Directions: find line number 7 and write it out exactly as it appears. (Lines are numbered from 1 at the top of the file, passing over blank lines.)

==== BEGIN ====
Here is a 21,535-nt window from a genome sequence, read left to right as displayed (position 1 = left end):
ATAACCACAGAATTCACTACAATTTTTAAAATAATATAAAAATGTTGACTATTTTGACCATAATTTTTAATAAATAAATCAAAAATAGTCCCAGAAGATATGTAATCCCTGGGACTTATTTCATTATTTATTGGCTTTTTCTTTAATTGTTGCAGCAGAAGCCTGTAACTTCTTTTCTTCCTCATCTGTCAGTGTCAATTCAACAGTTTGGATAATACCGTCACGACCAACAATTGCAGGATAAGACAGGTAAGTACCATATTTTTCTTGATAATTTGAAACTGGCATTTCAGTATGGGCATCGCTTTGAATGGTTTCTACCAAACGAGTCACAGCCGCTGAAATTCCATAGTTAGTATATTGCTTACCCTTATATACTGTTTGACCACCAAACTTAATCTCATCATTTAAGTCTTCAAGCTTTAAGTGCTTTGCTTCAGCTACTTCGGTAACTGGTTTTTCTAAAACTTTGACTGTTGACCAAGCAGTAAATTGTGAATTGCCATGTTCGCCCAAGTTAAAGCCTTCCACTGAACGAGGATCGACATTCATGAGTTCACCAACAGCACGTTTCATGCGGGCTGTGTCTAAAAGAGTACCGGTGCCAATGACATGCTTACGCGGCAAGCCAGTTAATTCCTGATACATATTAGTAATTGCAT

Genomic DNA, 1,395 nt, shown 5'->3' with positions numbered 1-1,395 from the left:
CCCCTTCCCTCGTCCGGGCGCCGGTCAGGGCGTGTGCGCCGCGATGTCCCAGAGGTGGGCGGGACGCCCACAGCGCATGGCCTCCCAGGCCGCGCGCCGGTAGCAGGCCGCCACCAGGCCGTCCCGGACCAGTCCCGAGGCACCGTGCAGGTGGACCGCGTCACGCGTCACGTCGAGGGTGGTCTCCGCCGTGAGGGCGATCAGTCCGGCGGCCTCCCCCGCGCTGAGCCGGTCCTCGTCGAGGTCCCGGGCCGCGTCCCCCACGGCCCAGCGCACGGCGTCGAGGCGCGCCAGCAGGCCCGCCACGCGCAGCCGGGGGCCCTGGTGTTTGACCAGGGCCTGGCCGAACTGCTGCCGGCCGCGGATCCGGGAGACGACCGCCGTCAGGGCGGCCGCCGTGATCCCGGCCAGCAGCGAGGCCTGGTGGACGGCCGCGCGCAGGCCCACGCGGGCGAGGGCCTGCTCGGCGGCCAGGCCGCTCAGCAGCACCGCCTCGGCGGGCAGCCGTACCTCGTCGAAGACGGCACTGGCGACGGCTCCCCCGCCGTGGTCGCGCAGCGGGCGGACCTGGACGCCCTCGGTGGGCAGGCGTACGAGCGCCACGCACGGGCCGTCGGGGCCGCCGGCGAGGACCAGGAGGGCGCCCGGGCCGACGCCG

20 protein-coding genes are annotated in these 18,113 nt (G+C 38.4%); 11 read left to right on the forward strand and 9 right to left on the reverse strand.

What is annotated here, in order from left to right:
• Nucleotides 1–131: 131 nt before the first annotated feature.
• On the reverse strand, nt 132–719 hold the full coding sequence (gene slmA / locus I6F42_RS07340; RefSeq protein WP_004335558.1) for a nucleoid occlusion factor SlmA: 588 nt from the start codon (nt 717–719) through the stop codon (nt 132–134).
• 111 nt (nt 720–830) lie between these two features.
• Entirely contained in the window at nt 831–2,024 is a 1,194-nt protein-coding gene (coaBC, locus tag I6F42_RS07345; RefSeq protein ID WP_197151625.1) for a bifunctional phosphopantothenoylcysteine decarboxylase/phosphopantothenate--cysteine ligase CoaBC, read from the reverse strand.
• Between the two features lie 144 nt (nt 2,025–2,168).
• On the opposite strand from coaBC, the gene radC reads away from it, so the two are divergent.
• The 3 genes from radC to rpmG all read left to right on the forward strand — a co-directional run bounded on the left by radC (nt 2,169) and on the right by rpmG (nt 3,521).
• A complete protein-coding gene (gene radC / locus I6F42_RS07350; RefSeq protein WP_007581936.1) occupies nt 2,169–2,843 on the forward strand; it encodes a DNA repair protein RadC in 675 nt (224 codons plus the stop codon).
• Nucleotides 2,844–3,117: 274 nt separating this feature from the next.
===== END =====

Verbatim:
• Nucleotides 1–131: 131 nt before the first annotated feature.